MA/Msc Cognitive Science, 2000, Nijmegen, Netherlands
Phd Industrial Design, 2013, Eindhoven, Netherlands.
Master Course: Embodied Interaction (nov-feb)
Reviewer for: ACM-CHI, ACM-TEI (AC), ACM-PD, DRS, Ubicomp, DIS, and others.
Chairing: Work in Progress TEI’16; Graduate Consortium TEI’17
See also my publications
I am a researcher, teacher, writer, speaker and I draw comics. I am an Assistant Professor in Human Centred Design, amazed by people, who they are, what they do, and what they make. In my research I develop the theory of embodied sensemaking and how this and related concepts may help frame the design of physical-digital (‘smart’) products. I teach about this in the master course ‘embodied interaction. In recent years I’ve been involved with designing assistive products for and with autistic people. My aim is to create technology that adds meaning to people’s lives, as seen from the perspective of their own lived experience. I believe you can only do this through participatory- or co-design and so with my research team I develop toolkits and methods for that too. Hopefully we’ll learn more about how to design and use technology in ways that enable people, in all their diversity of being, to be most fully themselves. I am generally interested in phenomenology, embodied cognition theory, participatory design, co-design, participatory innovation, research-through-design, learning, cognitive development, ethnography, ethnomethodology, sensorimotor coupling, traces, skills, scaffolds, social coordination, nonverbal communication. A returning topic concerns the issue of representation (what is it, how can we understand the brain without already assuming mental representation, what do actual representational artifacts (maps, icons) do for us, how do people create representation on the fly as part of social sensemaking, to what extent, if at all, are designed objects representations, in what ways are are representations normative and political and what can we do about it, how can we enable people to create their own, self-empowering representational artifacts, and so on). One burning issue on my wish-list is to be able to say something about all of this in relation to the brain, as I have some education and work-experience in cognitive neuroscience (EEG, fMRI), but up until now have always found the popular theories of brain function to be quite unsatisfactory and incompatible with the embodied perspective.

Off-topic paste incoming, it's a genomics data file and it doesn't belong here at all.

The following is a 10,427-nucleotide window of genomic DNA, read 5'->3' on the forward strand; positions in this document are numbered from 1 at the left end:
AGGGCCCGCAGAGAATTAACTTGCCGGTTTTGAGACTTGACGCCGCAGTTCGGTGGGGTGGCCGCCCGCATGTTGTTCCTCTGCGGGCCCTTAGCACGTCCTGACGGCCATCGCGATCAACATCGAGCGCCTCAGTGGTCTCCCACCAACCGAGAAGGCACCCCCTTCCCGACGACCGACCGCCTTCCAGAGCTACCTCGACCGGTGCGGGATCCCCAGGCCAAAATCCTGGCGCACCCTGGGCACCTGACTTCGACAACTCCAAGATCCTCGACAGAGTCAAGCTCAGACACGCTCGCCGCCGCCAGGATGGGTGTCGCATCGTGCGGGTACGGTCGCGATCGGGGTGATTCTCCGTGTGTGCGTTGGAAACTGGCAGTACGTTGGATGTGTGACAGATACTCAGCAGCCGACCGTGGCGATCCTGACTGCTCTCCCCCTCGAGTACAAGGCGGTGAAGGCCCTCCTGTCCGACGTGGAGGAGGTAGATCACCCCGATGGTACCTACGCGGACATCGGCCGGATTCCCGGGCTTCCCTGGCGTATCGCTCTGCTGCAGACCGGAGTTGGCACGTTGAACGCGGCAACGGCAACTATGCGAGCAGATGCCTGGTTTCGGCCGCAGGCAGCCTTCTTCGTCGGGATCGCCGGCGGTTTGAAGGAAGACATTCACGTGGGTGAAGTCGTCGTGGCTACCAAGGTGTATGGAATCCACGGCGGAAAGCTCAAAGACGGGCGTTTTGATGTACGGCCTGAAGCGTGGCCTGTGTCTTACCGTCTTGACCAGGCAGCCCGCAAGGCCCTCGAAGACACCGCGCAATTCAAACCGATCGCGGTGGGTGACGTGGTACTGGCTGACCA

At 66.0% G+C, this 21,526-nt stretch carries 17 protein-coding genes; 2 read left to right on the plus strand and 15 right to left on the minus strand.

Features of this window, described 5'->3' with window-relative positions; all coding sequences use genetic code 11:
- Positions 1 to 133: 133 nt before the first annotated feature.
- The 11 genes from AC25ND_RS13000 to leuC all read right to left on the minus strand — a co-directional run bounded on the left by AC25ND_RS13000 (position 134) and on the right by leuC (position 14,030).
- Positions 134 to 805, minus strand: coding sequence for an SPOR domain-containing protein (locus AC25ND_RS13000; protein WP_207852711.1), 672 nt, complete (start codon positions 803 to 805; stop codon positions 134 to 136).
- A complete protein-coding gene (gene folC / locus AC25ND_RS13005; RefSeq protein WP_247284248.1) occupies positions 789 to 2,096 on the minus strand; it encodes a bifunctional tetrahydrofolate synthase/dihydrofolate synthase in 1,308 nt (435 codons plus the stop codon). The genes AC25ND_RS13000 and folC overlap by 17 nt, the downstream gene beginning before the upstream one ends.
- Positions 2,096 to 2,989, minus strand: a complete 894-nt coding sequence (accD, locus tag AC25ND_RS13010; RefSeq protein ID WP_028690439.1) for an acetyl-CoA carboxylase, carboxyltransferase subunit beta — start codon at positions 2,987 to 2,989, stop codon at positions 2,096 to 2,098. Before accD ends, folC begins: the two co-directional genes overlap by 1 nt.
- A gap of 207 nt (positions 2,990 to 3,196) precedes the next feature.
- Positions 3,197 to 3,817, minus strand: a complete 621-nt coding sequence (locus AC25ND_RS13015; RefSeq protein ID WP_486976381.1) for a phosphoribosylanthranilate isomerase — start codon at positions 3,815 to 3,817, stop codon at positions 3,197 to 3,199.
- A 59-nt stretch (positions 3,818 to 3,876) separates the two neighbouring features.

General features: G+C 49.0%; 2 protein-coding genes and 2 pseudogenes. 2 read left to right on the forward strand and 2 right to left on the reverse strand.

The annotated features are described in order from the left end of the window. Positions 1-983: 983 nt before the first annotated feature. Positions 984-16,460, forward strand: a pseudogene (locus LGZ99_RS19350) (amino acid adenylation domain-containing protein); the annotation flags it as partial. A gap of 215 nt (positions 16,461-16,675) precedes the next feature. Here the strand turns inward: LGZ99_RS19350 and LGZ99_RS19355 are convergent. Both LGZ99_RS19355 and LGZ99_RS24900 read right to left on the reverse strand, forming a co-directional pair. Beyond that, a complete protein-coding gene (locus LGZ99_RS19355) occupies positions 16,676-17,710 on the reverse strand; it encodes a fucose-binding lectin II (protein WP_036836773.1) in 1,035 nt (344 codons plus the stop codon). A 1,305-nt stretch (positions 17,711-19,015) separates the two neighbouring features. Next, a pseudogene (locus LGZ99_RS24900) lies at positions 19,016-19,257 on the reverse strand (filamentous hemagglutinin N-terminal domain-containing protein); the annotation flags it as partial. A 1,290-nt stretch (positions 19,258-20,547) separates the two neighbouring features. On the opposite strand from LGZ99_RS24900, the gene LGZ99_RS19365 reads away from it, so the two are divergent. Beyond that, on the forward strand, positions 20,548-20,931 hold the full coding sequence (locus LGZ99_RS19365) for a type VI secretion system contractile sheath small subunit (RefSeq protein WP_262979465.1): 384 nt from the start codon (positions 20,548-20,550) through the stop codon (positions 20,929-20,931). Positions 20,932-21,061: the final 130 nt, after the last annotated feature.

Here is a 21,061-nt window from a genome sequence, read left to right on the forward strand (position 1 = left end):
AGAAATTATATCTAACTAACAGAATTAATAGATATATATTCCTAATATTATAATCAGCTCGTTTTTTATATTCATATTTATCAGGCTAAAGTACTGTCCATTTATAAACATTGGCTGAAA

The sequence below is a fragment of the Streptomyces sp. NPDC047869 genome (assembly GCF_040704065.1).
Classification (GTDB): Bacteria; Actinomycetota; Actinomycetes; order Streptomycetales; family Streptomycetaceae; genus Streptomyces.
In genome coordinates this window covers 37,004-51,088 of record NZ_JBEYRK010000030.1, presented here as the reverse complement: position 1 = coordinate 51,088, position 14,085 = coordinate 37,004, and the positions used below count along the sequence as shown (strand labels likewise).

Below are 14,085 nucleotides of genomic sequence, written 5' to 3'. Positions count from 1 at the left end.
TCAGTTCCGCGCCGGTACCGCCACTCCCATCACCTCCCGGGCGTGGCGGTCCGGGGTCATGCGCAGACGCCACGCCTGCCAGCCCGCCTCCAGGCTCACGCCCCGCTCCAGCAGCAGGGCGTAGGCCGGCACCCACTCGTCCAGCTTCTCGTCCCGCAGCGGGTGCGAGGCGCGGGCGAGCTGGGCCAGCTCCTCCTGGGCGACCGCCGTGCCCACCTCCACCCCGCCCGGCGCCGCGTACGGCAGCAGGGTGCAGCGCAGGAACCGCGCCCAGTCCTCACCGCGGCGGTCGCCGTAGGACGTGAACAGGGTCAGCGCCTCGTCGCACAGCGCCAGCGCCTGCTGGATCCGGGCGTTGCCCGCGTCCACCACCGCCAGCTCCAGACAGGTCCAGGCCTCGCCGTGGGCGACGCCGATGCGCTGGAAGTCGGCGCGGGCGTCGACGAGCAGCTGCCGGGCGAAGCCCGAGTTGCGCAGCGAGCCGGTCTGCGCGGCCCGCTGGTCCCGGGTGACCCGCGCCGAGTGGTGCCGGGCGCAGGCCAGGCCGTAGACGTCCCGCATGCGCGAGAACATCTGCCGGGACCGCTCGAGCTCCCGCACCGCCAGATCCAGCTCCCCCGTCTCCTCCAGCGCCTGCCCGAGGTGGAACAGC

I quit Facebook,
here’s just a few other links: